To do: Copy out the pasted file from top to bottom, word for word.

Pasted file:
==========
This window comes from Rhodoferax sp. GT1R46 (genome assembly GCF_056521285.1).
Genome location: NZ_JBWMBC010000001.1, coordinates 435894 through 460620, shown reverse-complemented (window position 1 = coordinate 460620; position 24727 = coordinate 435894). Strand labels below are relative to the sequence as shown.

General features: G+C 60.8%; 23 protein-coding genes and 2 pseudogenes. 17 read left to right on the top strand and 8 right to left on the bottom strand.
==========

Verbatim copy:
This window comes from Rhodoferax sp. GT1R46 (genome assembly GCF_056521285.1).
Genome location: NZ_JBWMBC010000001.1, coordinates 435894 through 460620, shown reverse-complemented (window position 1 = coordinate 460620; position 24727 = coordinate 435894). Strand labels below are relative to the sequence as shown.

General features: G+C 60.8%; 23 protein-coding genes and 2 pseudogenes. 17 read left to right on the top strand and 8 right to left on the bottom strand.